Following your nose
Watching ‘Downton Abbey’ on TV or ‘Les Misérables’ in the cinema, or any quasi-historical fiction, I often spare a thought for the stench of days of yore. I’m referring here to ‘people’ smells from a time when few were privy to a privy, and even fewer to anything resembling a bath. I’ve often thought if historical movies were made to be ‘scratched-and-sniffed’ there wouldn’t be a dry nose in the house.
The journey from home in Cabra to school in Eccles Street in the 1960s and ’70s was an abundance of smells. Twice a week I’d avoid the cattle and sheep being herded down the road to the abattoir and market in Stoneybatter. The bus from the North Circular Road to the Mater Hospital had people smoking, wearing winter coats that never saw soap, including my own. We were, back then, the great unwashed. Once a week was ‘bath time’. In between, it was a flannel cloth to wash the bits that stick out. Like ears. We were big on clean ears back then.
Over the past several decades, the cosmetic pharmaceutical industry has persuaded women first, and then men, that we cannot leave the house without them. Small fortunes are spent on lotions and potions, and a shower isn’t a shower unless it’s a power shower. We wrinkle our noses at the slightest scent of perspiration, the mortal sin of sanitation. Walking the hill of Howth it’s the ‘Perfumed Body Spray’ smell from folk downwind we inhale instead of heather, grass and the sea. When natural disasters are imminent, animals and birds flee for their lives, sensing it in the air. Have we humans completely lost the olfactory plot? How can we smell danger if danger is wearing eau-de-safe? Smells carry important information.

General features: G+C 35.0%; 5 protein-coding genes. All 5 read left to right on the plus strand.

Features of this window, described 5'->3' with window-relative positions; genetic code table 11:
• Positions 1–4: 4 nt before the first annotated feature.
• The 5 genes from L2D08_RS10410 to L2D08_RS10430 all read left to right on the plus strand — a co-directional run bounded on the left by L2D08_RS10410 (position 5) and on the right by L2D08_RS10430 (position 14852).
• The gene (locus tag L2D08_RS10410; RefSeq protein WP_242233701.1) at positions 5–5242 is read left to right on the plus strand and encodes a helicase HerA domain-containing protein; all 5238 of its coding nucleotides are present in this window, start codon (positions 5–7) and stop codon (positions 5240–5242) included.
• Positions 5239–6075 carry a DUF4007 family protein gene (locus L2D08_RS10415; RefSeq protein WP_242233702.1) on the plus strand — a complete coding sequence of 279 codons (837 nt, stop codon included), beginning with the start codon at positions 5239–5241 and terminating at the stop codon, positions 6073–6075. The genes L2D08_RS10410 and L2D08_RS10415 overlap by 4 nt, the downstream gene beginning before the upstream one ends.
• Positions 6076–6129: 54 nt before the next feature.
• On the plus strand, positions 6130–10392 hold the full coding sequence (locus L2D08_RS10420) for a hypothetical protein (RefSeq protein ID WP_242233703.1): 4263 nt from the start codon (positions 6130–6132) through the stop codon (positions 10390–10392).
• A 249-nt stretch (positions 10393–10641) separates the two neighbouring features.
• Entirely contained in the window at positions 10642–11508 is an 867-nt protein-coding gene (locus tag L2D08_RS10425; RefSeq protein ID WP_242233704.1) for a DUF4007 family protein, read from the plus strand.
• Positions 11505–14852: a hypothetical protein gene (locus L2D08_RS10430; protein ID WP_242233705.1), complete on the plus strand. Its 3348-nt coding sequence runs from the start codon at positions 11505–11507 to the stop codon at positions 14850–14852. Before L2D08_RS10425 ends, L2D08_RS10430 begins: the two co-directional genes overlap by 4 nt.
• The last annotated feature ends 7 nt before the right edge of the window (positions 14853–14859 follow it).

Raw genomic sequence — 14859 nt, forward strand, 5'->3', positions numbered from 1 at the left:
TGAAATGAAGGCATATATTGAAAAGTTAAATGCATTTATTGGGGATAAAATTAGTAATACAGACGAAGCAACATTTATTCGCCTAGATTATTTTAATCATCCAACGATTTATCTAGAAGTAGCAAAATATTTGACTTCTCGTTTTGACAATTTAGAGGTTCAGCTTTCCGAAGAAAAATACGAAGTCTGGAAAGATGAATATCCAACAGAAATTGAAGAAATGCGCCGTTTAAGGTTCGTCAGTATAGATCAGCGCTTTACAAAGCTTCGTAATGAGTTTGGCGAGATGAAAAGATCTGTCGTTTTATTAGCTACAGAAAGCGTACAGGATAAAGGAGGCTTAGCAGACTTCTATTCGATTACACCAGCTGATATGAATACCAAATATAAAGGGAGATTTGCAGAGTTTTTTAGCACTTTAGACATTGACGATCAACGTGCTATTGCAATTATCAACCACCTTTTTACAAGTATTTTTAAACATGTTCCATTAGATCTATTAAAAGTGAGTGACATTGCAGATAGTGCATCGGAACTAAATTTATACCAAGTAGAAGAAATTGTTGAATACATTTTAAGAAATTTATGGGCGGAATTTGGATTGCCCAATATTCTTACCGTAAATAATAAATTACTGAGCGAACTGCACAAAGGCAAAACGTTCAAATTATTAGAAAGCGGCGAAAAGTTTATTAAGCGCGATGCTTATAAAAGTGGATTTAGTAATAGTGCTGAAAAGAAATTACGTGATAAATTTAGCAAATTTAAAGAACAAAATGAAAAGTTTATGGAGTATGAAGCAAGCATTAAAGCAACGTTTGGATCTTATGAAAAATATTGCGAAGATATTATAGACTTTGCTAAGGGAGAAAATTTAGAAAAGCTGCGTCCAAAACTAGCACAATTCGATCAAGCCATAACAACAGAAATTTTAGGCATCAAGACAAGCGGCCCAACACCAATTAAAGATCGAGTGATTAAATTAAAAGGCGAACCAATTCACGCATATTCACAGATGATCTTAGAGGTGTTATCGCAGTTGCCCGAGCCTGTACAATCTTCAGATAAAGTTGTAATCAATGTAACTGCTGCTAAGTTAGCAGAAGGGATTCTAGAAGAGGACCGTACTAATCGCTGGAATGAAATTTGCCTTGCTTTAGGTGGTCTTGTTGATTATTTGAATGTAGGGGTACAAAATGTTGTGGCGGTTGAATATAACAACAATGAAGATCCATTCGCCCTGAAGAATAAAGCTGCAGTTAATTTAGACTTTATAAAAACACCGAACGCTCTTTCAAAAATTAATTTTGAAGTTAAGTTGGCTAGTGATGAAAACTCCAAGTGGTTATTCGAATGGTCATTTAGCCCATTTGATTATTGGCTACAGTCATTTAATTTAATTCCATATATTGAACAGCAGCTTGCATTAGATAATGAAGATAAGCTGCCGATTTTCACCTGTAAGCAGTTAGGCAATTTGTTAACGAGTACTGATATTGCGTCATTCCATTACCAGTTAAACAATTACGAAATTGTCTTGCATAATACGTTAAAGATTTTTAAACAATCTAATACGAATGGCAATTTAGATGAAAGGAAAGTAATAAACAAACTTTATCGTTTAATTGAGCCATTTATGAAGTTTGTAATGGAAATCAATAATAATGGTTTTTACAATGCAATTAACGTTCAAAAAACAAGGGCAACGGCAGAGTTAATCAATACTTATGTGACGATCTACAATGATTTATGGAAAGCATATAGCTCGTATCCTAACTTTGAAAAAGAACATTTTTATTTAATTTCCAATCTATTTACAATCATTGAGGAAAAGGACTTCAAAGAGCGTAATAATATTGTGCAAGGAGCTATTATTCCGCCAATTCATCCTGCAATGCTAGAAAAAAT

The information I’m getting recently when using public transport is that for an awful lot of ordinary people like myself, the clock has gone badly backwards on quality of life. For the first time in decades I’m noticing that many people on the bus smell strongly of body odours that we now classify as nasty. So I ask myself, why is this?
Looking around me, I see that on the bus to work, in the early morning, there are people clearly not going to work. Where have they slept? Indoors or outdoors? Are they on their way for a free breakfast somewhere in the city? I see women with greasy hair and dandruff; men who have shaved without a mirror; layers of clothes being worn instead of carrying a bag; pockets of winter coats and jackets bulging with belongings; broken glasses fixed with tape. I am old enough that this reminds me of the 1970s, the big difference now being that people do look twice. I did.
Pope Francis, understanding this very basic aspect of human dignity, installed showers for the homeless in the heart of the Vatican city. There are charities in Ireland providing the same facilities. My nose is telling me these facilities are busier than ever, and need our help. An obvious way to help is to contribute financially or to give of our time. Less obvious is to rethink our attitude to smells. Instead of moving seat, opening a window, or being disgusted, to ponder that not so long ago these smells were so normal we didn’t notice them.
The only person my father ever barred from his pub on the basis of smell was a fishmonger, but even then he told her she was barred because of her foul mouth, having set this precedent with Brendan Behan. It would have been bad manners to tell her that customers were leaving because she smelt of fish. I spent hours as a child hanging out in my father’s pub, and I can tell you now that the rest of the customers didn’t exactly smell of roses either! It’s all about expectations. I’ve decided to change mine.